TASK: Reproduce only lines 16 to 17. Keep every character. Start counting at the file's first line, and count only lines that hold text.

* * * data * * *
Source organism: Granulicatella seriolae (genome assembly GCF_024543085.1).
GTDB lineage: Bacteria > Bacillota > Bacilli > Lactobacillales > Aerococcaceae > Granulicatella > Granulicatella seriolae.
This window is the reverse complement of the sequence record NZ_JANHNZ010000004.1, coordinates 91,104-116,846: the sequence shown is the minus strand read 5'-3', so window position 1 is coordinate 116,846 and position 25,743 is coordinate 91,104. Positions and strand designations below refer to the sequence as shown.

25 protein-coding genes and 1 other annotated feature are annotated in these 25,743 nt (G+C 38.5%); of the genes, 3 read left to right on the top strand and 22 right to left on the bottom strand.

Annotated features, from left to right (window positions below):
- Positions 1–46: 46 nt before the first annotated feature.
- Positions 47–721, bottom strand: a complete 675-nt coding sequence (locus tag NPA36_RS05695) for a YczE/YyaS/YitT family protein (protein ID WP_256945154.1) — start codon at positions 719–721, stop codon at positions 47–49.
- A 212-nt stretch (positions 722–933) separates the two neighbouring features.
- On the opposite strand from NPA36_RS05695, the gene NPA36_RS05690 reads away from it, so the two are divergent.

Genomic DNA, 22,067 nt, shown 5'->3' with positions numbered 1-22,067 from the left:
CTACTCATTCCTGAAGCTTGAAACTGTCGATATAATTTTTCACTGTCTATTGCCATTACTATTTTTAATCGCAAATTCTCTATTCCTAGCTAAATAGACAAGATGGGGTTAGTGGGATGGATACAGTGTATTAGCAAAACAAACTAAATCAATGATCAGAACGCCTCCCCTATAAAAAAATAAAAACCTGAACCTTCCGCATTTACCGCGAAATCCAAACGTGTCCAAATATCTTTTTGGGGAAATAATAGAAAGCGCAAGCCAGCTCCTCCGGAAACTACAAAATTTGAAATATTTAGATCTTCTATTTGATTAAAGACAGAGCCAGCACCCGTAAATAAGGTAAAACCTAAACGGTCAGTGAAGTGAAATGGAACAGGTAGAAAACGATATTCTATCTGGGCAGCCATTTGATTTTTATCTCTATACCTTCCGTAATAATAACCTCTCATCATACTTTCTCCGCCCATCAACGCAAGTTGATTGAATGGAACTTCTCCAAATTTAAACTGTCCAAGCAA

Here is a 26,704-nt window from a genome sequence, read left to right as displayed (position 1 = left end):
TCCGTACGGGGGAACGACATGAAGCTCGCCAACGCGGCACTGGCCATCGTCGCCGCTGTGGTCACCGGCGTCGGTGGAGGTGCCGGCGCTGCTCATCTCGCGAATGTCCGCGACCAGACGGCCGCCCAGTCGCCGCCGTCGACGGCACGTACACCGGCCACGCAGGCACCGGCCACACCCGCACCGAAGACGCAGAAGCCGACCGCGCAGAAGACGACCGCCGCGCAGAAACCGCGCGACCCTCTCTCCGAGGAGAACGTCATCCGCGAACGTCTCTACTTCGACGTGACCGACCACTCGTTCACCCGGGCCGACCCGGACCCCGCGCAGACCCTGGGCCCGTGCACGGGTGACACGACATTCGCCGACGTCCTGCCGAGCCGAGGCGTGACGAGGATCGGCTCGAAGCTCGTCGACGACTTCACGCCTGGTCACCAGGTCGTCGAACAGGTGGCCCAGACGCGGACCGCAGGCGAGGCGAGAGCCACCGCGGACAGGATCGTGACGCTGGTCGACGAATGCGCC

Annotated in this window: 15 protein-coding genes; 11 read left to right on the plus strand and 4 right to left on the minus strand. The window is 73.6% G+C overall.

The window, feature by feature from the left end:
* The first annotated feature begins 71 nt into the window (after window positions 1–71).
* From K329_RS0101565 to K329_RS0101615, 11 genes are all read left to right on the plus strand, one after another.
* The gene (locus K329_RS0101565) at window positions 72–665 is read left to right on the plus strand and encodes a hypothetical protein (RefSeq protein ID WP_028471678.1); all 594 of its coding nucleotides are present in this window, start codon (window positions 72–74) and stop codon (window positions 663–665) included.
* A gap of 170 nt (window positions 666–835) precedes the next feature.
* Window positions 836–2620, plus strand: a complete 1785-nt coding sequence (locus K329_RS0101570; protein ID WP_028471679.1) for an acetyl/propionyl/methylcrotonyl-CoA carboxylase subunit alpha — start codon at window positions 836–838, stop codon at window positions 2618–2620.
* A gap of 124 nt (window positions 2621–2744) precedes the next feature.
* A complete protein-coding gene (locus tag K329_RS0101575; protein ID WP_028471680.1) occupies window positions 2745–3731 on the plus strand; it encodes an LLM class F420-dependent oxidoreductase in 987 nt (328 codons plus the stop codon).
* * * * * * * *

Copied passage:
* The first annotated feature begins 71 nt into the window (after window positions 1–71).
* From K329_RS0101565 to K329_RS0101615, 11 genes are all read left to right on the plus strand, one after another.